National Science Week 2024 – Register for The Big Bloody Slime Experiment

National Science Week 2024 – Register for The Big Bloody Slime Experiment

The Big Bloody Slime Experiment

What is in blood? What do all the parts do? And what has this all got to do with SLIME?
Dr Rob and Australian Red Cross Lifeblood team up to investigate the wonderful world of blood, all whilst adding a little extra, the science of slimes, along the way.
Making a slime based version of fake blood (with all the components) is not just scientific and educationally insightful, it’s also a bloody good time!

How do I take part?

Register your interest using the form below.

This is a sequel to last year’s Big Bloody Experiment, and if you liked that, hopefully you’ll love this. After registering on the form below you will get any updates from us and links to the resources when they are released, ensuring you miss none of the fun.

How does it work?

The Big Bloody Slime Experiment is designed to capture the attention of the whole class all while making batches of slime based blood. There will be easy to follow videos explaining what to do, the science behind it all, links to the real world and some teacher tips.

There will be a broad range of stuff covered, including:

  • what’s in our blood,
  • what those blood cells all do and how it is vital for us,
  • the strange ways of slime,
  • slimes out there in nature,
  • and lots more.


Ideally everyone does it around the Australian Science Week (mid-August), but it is fine to run your own timetable.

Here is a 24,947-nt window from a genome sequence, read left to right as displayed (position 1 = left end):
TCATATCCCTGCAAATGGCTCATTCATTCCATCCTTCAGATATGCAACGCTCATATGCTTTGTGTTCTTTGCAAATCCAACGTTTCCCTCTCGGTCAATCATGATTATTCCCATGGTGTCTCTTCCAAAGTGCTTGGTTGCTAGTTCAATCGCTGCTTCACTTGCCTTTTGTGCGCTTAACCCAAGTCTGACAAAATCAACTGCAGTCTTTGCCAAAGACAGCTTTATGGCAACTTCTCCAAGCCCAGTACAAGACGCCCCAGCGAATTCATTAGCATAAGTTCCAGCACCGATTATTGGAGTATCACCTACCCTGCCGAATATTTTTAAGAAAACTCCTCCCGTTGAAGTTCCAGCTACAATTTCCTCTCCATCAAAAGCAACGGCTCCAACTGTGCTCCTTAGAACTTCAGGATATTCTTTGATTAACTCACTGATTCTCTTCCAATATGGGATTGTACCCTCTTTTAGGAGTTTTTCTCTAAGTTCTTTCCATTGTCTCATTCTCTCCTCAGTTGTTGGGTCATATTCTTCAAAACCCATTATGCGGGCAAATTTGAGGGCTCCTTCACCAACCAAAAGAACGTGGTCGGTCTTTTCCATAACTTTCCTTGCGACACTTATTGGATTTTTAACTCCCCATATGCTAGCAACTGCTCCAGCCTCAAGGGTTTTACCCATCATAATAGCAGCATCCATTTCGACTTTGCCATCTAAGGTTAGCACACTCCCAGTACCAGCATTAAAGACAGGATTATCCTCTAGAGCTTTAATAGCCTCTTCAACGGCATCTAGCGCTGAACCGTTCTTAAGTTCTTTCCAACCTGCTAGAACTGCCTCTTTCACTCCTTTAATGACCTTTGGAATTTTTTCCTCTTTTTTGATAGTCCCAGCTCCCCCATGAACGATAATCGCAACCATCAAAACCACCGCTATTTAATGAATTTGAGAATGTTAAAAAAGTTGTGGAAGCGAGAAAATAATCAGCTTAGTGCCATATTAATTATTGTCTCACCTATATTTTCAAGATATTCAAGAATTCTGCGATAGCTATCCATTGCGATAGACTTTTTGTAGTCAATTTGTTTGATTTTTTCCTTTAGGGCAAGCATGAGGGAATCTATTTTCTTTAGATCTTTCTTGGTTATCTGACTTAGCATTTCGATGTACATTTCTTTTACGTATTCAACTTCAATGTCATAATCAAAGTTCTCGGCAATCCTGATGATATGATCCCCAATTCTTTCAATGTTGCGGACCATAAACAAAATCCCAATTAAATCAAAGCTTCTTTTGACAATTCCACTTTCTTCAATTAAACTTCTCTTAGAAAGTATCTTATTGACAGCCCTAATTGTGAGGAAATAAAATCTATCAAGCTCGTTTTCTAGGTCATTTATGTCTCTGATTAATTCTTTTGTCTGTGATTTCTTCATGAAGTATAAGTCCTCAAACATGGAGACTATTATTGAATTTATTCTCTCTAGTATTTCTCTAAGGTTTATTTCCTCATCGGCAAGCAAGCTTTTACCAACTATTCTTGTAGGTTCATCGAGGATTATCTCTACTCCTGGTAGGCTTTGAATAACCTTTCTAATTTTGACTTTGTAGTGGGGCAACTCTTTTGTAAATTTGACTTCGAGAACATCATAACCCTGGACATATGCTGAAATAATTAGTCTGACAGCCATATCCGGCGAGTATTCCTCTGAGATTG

How long will it take and what will I need?

It can all be done in an hour or two, and there are only a few easy to source items required.


Dr Rob and one batch of slime blood

This is a handful.

The making of bloody slime…

Register now

Register your school (or homeschool) to get all the updates/links for The Big Bloody Slime Experiment.

Bloody Slime character

The Science of Blood (and slime).

This may seem like a slime making (and testing) workshop at first, but the slime being made is modelled on human blood. Discover all the interesting things in blood, the science behind blood, and its importance to us. As a bonus there are some slimy extension ideas for the keen ones too.

There is also some experimenting built in, making and testing slimes with slightly different ingredient ratios, then testing their runniness (or viscosity as scientists would say).

And we’d love it if you share your results (via some great pictures) with other schools and the world, and us. But that is completely optional, of course.

Is all this free?

Yes. All the resources for this blood and slime time will be made available to the registered schools.


  • Fun, engaging and (yes) educational event to run during National Science Week
  • Great to do with a whole class
  • Free lessons provided (they won’t feel like lessons)
  • Suitable for Primary or Secondary students
  • Easy to organise and minimal effort/materials required to take part
  • Kids will love it


  • There is the clean up of course, but it is actually pretty easy. Plus, you just made slime!

And special thanks to…


Lifeblood for helping bring this experiment to life. To learn even more about blood, blood donation, or to become a donor visit Lifeblood.

National Science Week

Prime time of the year for Science around Australia. Pretty much everyone is doing something, and many carry the curiosity they then develop throughout their lives.


Blood Cells (and fragments)

Red blood cells may be the best known bits of the blood (and shaped like cushions), but what about white blood cells, platelets or even plasma? It is a magnificent mix of life saving stuff that we carry around all through our bodies.

University of Washington seal
The Big Bloody Slime Experiment is being hosted by Dr Rob and Experimentary, because we love science (you’re welcome).